Your landlord's pet policy is one area where you should be sure to make things crystal clear in the rental agreement.
A rental agreement pet policy states whether or not pets are allowed to be kept in your property, and if so, what limitations or rules there are regarding the keeping of pets.
What kind of pet rules can a landlord enforce in a rental agreement pet policy?
As a landlord, you are totally within your rights to ban people from keeping animals, specific types of animals that might be excluded from a landlord insurance policy, animals above a certain weight, or pets that are not pre-approved by you.
For instance, you might decide to permit cats but not dogs or to allow only small dogs up to a certain weight. Although controversial, you might also choose to ban certain breeds of dogs that are perceived as dangerous, such as pit bulls.
You might also opt to “screen” prospective tenants’ pets by asking the applicants certain questions about their animals, such as how long they’ve had them, whether they’ve damaged any rental property in the past, and whether they have had any other issues.
Then, you can decide whether or not to approve tenants with pets on a pet-by-pet basis. Likewise, if a current tenant tells you they want to get a pet, you can ask them questions to help you determine if it’s a good idea or not.
Are there any states that have specific laws about landlord pet agreements?
If there is a pet clause in a lease agreement, states permit landlords to terminate the lease for any violations of the clause. So, if you put a no-pet clause in your rental agreement, and you find out a tenant is keeping a pet, you can deal with it just like any other lease violation according to your state’s laws.
What to include in a rental agreement pet policy
Rules about vaccinations and licenses
If you do decide to allow the keeping of pets in your property, you should make sure to include rules regarding vaccination and licenses in your landlord-tenant pet agreement.
For instance, you could require that tenants show you proof that their pets’ vaccinations are up to date before you approve them to move in and that they show you proof again whenever their rental contract extends.
Guidelines for tenants to take responsibility for their pets
Your landlord pet policy should outline all the reasonable ways you expect tenants to be responsible for their animals.
These guidelines might include keeping pets under control at all times (e.g., on a leash in public areas), not leaving pets unsupervised in their units for extended periods of time, and keeping noise down (e.g., no excessive barking or other disturbing sounds).
Rental agreement pet fees
Some landlords choose to charge a “pet fee” in the rental agreement, which is essentially just an additional security deposit to cover any damage caused by pets.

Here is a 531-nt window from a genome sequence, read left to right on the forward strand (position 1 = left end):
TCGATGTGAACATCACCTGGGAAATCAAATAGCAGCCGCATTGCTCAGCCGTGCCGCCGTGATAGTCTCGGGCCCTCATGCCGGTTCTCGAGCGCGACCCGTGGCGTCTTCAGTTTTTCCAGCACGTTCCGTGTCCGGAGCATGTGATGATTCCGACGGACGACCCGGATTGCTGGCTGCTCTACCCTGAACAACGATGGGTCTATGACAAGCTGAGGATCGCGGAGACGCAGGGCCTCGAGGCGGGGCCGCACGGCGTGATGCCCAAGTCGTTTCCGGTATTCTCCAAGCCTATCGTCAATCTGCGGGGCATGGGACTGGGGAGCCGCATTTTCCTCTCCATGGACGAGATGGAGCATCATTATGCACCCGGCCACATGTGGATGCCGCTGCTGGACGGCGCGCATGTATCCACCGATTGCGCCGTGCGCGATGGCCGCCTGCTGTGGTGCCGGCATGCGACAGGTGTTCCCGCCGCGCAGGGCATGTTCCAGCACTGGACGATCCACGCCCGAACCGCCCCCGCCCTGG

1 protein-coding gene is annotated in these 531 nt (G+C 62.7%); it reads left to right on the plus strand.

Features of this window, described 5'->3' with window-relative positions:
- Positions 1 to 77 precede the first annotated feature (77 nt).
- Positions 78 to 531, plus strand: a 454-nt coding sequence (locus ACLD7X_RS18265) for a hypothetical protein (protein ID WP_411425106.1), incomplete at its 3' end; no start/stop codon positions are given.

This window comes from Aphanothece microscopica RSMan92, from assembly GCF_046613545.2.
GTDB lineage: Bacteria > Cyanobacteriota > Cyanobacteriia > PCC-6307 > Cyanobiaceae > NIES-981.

Though you can consider doing this if you are really concerned about pet damage, there are a few reasons it might not be a good idea:
- It can be hard to distinguish between damage caused by tenants and damage caused by pets
- Some states put a limit on how much you can charge in total for deposits
- A fee might not be reasonable for prospective tenants with well-behaved pets
Right to change landlord-tenant pet policy
Whatever your pet policy is now, you may change your mind sometime in the future. So, you should clearly state that you have this right in your rental lease agreement.
If you decide to no longer permit dogs for some reason, you can simply notify all your building tenants of the change within a reasonable timeframe (usually 30 days).
If you do decide to change your pet policy, you may want to consider a grandfather clause that exempts tenants who already have pets in your building from complying with the new rule. That way, you don’t damage the landlord-tenant relationships you’ve worked so hard to build.
Do pet rules apply to support animals?
There are two main types of support animals that you should know about as a landlord: service animals and emotional support animals (ESAs).
Support animals are always permitted in rental units, regardless of whether or not you have a no-pet policy in place.
Service animals, usually dogs, are those that are trained to perform certain duties that people with specific disabilities cannot. For example, there are guide dogs, hearing dogs, and seizure response dogs.
ESAs are not trained to provide specific services to help those with disabilities, but some people need them for emotional support, comfort, and companionship. For instance, someone who has PTSA or a very elderly person might have an ESA for support.
If a tenant has a service animal or an emotional support animal, they must disclose it to you, but they do not have to tell you what their disability is or how the animal assists them.
As long as they can provide legitimate documentation regarding the animal, you usually have to make reasonable accommodations for them as a landlord (and you cannot deny someone a rental unit because they have a support animal).
As a landlord, being wary of tenants with pets is perfectly reasonable. But so many possible tenants have pets that you might not want to limit your tenant pool so much by having a no-pets clause in your lease agreement.
Instead, you may want to consider a pet policy that allows only certain types of pets and clearly outlines rules regarding pets to make having them in your property more comfortable for everyone.
Remember that, no matter what your landlord pet policy is, you may still need to accommodate a tenant who has a service animal or an emotional support animal.